Along with a number of other property funds, Aberdeen increased the dilution levy on withdrawals from its fund to reflect a fall in the prices it would be able to achieve for selling property quickly to pay back investors. The move came amid concerns of a flood of investors trying to withdraw cash.
The withdrawal penalty was increased to 19 per cent but has now been put back to the 1.25 per cent level it stood at before the referendum, although a “fair value adjustment” of 7 per cent is still being applied to reflect an expected fall in commercial property values in the wake of the vote.
Laith Khalaf of Hargreaves Lansdown said the reduction was a sign that things were getting back to “some measure of normality in the UK property fund sector”.
“However, the price movements of property funds over the past month have been quite breath-taking, particularly when you consider many investors will have chosen property as a safer alternative to the stock market,” he said.
“While things appear to be calming down for property funds, dilution levies are entirely dependent on fund flows and applied without prior notice, so investors are still playing lucky dip when they buy or sell one of these funds at the moment.”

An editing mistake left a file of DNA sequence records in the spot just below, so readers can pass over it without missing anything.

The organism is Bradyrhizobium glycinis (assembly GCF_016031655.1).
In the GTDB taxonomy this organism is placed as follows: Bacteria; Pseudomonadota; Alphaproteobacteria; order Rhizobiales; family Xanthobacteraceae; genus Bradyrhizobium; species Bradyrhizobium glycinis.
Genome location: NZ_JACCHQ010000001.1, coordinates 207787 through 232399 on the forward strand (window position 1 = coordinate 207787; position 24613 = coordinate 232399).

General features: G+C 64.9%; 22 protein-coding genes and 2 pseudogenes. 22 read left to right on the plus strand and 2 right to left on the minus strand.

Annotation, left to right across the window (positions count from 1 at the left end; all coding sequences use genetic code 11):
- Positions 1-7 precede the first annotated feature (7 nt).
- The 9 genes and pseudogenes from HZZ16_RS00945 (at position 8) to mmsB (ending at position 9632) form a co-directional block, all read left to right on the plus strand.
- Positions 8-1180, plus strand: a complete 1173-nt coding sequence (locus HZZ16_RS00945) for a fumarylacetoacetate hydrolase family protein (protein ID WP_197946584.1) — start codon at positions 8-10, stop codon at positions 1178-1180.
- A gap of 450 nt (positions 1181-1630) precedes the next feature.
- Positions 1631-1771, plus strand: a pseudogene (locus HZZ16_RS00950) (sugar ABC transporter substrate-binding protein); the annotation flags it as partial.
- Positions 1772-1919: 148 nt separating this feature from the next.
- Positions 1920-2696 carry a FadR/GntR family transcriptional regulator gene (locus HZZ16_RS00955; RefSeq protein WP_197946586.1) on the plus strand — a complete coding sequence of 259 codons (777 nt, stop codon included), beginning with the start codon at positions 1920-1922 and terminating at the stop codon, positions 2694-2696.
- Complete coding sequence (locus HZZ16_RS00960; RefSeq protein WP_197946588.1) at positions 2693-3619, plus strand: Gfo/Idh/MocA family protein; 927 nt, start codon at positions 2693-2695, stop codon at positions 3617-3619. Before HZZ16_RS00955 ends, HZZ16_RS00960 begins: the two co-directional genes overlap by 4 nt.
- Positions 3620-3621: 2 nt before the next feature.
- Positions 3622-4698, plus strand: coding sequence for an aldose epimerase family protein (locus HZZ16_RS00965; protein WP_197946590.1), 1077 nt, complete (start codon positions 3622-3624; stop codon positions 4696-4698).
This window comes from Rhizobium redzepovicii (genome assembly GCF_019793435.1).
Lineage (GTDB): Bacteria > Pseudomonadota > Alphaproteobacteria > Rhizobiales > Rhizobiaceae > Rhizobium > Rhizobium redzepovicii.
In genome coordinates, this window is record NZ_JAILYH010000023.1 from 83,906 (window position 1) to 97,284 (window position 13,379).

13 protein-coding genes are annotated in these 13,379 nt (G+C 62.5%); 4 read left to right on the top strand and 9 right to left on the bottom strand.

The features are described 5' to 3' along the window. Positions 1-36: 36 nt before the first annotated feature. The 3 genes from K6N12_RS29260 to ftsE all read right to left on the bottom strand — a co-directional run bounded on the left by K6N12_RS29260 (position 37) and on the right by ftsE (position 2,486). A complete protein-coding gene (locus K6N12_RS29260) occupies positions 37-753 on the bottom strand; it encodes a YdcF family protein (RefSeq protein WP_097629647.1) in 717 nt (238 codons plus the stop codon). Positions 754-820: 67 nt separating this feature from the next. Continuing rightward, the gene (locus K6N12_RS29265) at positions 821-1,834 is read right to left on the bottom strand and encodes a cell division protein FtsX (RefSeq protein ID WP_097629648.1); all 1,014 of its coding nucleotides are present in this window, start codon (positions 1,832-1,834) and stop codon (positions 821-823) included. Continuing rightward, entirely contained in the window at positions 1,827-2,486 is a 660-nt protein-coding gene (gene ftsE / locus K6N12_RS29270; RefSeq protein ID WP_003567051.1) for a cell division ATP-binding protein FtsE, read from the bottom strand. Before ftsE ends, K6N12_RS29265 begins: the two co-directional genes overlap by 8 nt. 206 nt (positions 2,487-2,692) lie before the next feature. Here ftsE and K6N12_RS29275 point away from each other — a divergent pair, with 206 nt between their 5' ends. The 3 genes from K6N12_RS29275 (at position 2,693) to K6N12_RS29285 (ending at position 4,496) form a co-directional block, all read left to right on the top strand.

In a separate development, Aberdeen said it had raised £115 million from pension funds to invest in the UK private rented sector (PRS) via an investment club. The move is the latest sign of growing institutional interest in PRS in the UK. Scotland’s Sigma Capital and Lomond Capital are among the key players in the sector.
Edinburgh-based Ed Crockett, who leads Aberdeen’s UK residential team, said: “Aberdeen already manages over £350m of residential property assets in the UK. We see this as an area of real interest for investors offering a stable, durable income stream with strong demographic pressure driving a fundamental change in the approach to the sector.”